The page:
Friday, May 05, 2006

Sophomore Slumps and Surges

It's about time I start geeking it up here at Triple Steal and do some studies. I'll try not to bore anyone with too many tables, or numbers, or thinking. Ross, this is certainly easier for you than actually reading a book.

I'll start by revisiting a study I did a couple of years ago, trying to determine what factors, if any, you can use to predict which rookies will see continued success in their sophomore season, and which ones will slump. One of Ross's favorite theories is that rookies on playoff teams - rookies who excel in pressure situations - are more likely to be the real deal than rookies who have a nice season in a lower stress environment (say, Kansas City).

I took a look at all rookies since 1980 and pulled out two subgroups: rookies who played for playoff teams (either division winners or the wild card), and rookies who played for teams in fourth place or lower. I ignored rookies who reached their eligibility after their second season (since they're not all that comparable to most rookies) and rookies who split time between two or more teams in their rookie year. (I used the 130 PA requirement to determine which season was the rookie year, since I don't have information about time on the roster.) I only included rookies who also played the following season.

There were 152 playoff rookies in the sample - here's how they hit in their rookie season and in the following year:

Not much of a difference. And there were 512 rookies on bad teams:

The rookies on bad teams improved a bit, although they were worse hitters than the playoff rookies in their rookie season.

Since we don't care much about rookies that didn't get a lot of playing time, let's look at the two groups, looking only at players with at least 400 PA. There were 34 playoff rookies:

And there were 135 rookies on bad teams:

The playoff rookies got slightly worse, while the rookies on bad teams improved slightly. On the other hand, the playoff rookies saw similar playing time in their sophomore season, while the other group lost about 80 PA in their second season. And again, the playoff rookies were just better all around than the rookies on bad teams.

Finally, I'll throw out the very worst of the rookies from the bad teams - the kinds of players that only made the majors because they played for bad teams. This way, the stats of the two groups in the rookie season will be similar. There are now 85 players on bad teams:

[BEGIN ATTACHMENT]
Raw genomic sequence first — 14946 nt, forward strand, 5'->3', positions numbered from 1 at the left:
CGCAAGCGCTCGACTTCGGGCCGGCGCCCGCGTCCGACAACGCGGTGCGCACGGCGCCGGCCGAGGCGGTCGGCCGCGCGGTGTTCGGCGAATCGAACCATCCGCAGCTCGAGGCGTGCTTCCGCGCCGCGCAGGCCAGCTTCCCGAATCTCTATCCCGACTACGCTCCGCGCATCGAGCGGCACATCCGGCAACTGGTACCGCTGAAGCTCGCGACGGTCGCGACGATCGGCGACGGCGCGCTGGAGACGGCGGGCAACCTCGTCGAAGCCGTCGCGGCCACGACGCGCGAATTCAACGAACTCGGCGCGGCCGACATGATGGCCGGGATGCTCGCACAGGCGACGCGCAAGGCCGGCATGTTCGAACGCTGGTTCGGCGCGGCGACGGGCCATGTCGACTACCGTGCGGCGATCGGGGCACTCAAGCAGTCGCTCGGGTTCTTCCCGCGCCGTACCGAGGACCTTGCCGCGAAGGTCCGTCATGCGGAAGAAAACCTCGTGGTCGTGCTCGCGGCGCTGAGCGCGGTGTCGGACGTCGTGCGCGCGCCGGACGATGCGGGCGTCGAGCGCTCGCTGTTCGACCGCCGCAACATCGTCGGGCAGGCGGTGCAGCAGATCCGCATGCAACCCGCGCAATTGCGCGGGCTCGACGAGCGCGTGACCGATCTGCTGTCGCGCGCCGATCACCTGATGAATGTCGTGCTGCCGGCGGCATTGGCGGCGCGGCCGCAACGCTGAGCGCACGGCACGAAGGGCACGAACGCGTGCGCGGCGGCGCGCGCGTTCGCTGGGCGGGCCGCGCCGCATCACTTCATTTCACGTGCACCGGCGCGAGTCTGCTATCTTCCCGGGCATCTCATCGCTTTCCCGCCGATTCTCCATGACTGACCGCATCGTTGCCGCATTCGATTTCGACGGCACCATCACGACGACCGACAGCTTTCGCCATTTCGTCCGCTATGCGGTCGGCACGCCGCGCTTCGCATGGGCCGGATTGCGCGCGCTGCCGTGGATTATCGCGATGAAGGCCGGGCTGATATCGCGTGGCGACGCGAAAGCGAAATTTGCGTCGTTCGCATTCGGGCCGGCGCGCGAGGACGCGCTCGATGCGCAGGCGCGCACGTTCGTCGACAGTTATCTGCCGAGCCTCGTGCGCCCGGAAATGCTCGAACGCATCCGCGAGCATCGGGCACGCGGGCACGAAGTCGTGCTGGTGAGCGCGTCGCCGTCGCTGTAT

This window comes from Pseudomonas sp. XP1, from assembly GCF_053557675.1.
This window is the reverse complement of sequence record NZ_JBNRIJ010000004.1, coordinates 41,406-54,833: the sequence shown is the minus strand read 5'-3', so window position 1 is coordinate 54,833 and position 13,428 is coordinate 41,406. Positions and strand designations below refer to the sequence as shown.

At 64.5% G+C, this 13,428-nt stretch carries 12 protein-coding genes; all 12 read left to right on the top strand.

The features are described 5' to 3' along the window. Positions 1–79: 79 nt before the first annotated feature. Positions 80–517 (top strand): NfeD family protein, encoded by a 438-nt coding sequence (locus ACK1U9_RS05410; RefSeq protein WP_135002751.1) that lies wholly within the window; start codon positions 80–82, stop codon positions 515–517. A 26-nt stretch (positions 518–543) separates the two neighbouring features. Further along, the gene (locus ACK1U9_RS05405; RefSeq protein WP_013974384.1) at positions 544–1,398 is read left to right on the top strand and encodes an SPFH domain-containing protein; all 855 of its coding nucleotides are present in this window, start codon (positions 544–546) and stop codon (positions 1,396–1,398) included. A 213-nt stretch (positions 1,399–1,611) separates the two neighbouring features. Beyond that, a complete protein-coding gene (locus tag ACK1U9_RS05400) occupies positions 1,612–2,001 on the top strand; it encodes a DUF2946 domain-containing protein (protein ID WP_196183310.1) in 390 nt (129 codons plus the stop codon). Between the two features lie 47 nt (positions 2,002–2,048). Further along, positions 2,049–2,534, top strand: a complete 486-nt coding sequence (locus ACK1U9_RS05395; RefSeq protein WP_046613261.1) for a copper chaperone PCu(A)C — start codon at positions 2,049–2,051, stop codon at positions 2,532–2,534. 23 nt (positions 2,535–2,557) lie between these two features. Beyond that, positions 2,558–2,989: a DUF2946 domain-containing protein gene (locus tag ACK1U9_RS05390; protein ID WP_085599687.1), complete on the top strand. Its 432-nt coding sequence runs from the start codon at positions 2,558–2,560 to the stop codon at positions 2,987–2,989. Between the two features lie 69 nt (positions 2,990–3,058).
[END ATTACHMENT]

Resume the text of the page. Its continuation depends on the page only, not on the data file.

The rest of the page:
There's basically no change. So far, I don't see any evidence that rookies who make the playoffs do better in their sophomore season than similar rookies on bad teams. If anything, the evidence points the other way, since rookies on playoff teams did hit a bit worse in their sophomore season. The only significant difference between the two groups is that rookies on playoff teams had a similar number of plate appearances in their sophomore year, while rookies on bad teams lost some playing time. This may be because bad teams might play some crappy players full-time because they have no other choice, but they cut back their playing time as soon as they can.

Just to make sure age isn't a factor, I checked the average age the players in both groups. Rookies on playoff teams were 24.6 years old and rookies on bad teams were 24.4, so that shouldn't be affecting the results much.

Okay, Ross - tell me why I'm wrong! How can I refine this study?

1 comment:

Ross said...

First, out of curiousity, what about pitchers?

As far as refining the study, just look at rookies who finished in the top 5 and the top 3 of the Rookie of the Year vote.

These are the rookies that will have high expectations for their sophomore seasons.

Without looking at any numbers, I would assume this would have more of a negative impact on the bad teamed rookies than a positive impact on the good-teamed ones.

Afterall, how much better could Albert Pujols be than he was his rookie year? And Mariano Rivera, one of the great sophomores, didn't make the rookie ballot his initial season, but pitched in extreme pressure situations in October that year.